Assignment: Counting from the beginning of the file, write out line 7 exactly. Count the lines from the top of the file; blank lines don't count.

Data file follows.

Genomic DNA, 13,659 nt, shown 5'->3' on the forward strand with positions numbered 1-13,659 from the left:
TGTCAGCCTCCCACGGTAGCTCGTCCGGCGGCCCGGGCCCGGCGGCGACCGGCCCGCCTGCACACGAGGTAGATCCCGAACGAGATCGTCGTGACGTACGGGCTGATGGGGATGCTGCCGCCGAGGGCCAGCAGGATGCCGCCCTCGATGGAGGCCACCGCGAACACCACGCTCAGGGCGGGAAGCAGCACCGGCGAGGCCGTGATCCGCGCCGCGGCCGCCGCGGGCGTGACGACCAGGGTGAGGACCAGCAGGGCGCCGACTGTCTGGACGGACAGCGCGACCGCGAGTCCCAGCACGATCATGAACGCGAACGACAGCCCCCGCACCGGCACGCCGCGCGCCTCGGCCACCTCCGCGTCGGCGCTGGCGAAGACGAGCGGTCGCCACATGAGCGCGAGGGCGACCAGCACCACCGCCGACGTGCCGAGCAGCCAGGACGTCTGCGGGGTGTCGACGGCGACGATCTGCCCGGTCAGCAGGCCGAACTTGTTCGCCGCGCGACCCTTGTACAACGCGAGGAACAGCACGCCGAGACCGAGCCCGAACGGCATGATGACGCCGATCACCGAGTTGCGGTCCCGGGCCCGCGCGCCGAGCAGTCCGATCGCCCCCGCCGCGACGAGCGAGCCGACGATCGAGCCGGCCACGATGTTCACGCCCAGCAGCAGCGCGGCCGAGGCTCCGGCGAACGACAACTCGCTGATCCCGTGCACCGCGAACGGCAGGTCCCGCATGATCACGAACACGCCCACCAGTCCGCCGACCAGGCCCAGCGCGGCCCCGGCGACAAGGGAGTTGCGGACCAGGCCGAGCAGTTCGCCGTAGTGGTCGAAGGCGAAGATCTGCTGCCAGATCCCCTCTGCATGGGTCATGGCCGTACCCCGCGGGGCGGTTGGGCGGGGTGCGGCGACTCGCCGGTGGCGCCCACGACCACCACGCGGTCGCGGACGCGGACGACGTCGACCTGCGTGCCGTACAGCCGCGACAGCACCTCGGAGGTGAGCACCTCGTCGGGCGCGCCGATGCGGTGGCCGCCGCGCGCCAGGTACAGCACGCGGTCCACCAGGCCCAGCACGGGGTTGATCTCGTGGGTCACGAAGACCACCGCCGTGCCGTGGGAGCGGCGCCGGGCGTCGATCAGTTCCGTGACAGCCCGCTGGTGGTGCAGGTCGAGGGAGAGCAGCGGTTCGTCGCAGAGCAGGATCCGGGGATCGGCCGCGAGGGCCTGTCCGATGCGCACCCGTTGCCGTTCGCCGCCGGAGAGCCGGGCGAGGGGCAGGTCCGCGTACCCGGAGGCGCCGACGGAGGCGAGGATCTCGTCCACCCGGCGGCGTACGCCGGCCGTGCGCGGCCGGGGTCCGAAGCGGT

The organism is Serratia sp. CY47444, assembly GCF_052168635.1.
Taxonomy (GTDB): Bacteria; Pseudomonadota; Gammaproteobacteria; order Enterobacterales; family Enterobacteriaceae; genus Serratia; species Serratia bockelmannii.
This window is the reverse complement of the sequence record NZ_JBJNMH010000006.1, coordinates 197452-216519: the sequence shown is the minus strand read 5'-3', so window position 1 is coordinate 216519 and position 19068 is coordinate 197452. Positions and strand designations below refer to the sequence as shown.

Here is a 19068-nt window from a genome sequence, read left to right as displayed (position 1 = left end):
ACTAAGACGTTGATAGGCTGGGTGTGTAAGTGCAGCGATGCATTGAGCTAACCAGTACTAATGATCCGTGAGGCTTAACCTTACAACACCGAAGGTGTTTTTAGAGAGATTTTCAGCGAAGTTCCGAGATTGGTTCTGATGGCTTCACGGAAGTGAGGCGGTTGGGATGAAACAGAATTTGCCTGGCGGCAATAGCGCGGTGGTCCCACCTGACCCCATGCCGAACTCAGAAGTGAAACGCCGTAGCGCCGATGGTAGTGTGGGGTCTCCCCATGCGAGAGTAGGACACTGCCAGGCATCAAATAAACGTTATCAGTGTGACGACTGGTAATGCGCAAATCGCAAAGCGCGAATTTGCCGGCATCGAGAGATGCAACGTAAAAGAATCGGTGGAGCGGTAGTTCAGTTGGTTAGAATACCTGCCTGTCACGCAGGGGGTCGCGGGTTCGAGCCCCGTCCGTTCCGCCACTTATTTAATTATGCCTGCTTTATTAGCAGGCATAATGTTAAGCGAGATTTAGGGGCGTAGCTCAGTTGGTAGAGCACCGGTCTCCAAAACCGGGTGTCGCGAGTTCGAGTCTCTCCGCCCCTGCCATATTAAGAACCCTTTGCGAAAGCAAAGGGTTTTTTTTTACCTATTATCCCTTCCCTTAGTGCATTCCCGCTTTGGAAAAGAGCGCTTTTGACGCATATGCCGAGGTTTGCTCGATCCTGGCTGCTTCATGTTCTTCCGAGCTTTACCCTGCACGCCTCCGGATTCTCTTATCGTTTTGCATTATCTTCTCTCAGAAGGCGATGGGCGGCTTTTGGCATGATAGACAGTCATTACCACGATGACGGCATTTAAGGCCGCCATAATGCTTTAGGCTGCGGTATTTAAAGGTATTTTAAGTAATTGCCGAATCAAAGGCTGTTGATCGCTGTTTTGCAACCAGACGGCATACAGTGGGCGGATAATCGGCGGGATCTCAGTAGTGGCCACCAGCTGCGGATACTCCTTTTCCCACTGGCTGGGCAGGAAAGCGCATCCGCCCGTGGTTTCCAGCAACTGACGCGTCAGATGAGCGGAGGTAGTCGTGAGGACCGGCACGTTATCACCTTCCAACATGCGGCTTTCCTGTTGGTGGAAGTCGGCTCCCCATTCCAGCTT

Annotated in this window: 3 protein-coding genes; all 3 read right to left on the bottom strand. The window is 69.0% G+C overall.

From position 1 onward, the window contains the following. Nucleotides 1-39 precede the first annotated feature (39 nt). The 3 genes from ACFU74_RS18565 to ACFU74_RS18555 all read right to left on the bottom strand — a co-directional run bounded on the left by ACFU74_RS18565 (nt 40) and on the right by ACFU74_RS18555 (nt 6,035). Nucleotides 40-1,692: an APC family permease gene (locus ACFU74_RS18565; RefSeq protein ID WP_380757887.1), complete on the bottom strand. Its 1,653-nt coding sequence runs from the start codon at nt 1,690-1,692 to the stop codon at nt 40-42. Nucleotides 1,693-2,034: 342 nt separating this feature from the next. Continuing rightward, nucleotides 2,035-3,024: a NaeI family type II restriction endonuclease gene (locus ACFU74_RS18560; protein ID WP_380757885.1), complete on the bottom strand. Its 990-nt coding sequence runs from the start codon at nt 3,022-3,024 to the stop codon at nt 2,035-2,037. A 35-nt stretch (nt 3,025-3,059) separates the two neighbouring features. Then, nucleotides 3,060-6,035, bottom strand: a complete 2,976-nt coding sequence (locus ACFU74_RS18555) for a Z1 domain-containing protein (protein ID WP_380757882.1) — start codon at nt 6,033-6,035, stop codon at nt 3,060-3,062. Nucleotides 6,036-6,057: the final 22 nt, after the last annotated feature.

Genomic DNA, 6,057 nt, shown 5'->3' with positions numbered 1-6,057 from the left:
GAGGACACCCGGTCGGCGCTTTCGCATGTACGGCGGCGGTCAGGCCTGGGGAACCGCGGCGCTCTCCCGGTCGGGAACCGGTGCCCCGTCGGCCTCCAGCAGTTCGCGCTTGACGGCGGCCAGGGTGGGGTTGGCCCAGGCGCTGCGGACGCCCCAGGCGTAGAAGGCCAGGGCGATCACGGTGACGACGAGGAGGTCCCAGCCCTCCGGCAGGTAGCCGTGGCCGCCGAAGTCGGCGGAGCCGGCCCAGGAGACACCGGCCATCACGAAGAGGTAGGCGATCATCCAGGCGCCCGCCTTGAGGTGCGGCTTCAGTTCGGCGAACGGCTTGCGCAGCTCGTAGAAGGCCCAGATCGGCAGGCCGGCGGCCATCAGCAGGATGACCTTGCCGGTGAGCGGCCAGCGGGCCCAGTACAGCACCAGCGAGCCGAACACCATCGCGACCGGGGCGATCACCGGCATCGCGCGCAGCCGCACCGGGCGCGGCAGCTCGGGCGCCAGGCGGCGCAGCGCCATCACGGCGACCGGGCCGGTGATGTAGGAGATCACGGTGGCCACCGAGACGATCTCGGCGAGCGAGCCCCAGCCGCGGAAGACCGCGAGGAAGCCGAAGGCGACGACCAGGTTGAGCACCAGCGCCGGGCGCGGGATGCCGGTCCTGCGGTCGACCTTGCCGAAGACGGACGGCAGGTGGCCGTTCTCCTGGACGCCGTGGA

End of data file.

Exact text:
ACTAAGACGTTGATAGGCTGGGTGTGTAAGTGCAGCGATGCATTGAGCTAACCAGTACTAATGATCCGTGAGGCTTAACCTTACAACACCGAAGGTGTTTTTAGAGAGATTTTCAGCGAAGTTCCGAGATTGGTTCTGATGGCTTCACGGAAGTGAGGCGGTTGGGATGAAACAGAATTTGCCTGGCGGCAATAGCGCGGTGGTCCCACCTGACCCCATGCCGAACTCAGAAGTGAAACGCCGTAGCGCCGATGGTAGTGTGGGGTCTCCCCATGCGAGAGTAGGACACTGCCAGGCATCAAATAAACGTTATCAGTGTGACGACTGGTAATGCGCAAATCGCAAAGCGCGAATTTGCCGGCATCGAGAGATGCAACGTAAAAGAATCGGTGGAGCGGTAGTTCAGTTGGTTAGAATACCTGCCTGTCACGCAGGGGGTCGCGGGTTCGAGCCCCGTCCGTTCCGCCACTTATTTAATTATGCCTGCTTTATTAGCAGGCATAATGTTAAGCGAGATTTAGGGGCGTAGCTCAGTTGGTAGAGCACCGGTCTCCAAAACCGGGTGTCGCGAGTTCGAGTCTCTCCGCCCCTGCCATATTAAGAACCCTTTGCGAAAGCAAAGGGTTTTTTTTTACCTATTATCCCTTCCCTTAGTGCATTCCCGCTTTGGAAAAGAGCGCTTTTGACGCATATGCCGAGGTTTGCTCGATCCTGGCTGCTTCATGTTCTTCCGAGCTTTACCCTGCACGCCTCCGGATTCTCTTATCGTTTTGCATTATCTTCTCTCAGAAGGCGATGGGCGGCTTTTGGCATGATAGACAGTCATTACCACGATGACGGCATTTAAGGCCGCCATAATGCTTTAGGCTGCGGTATTTAAAGGTATTTTAAGTAATTGCCGAATCAAAGGCTGTTGATCGCTGTTTTGCAACCAGACGGCATACAGTGGGCGGATAATCGGCGGGATCTCAGTAGTGGCCACCAGCTGCGGATACTCCTTTTCCCACTGGCTGGGCAGGAAAGCGCATCCGCCCGTGGTTTCCAGCAACTGACGCGTCAGATGAGCGGAGGTAGTCGTGAGGACCGGCACGTTATCACCTTCCAACATGCGGCTTTCCTGTTGGTGGAAGTCGGCTCCCCATTCCAGCTT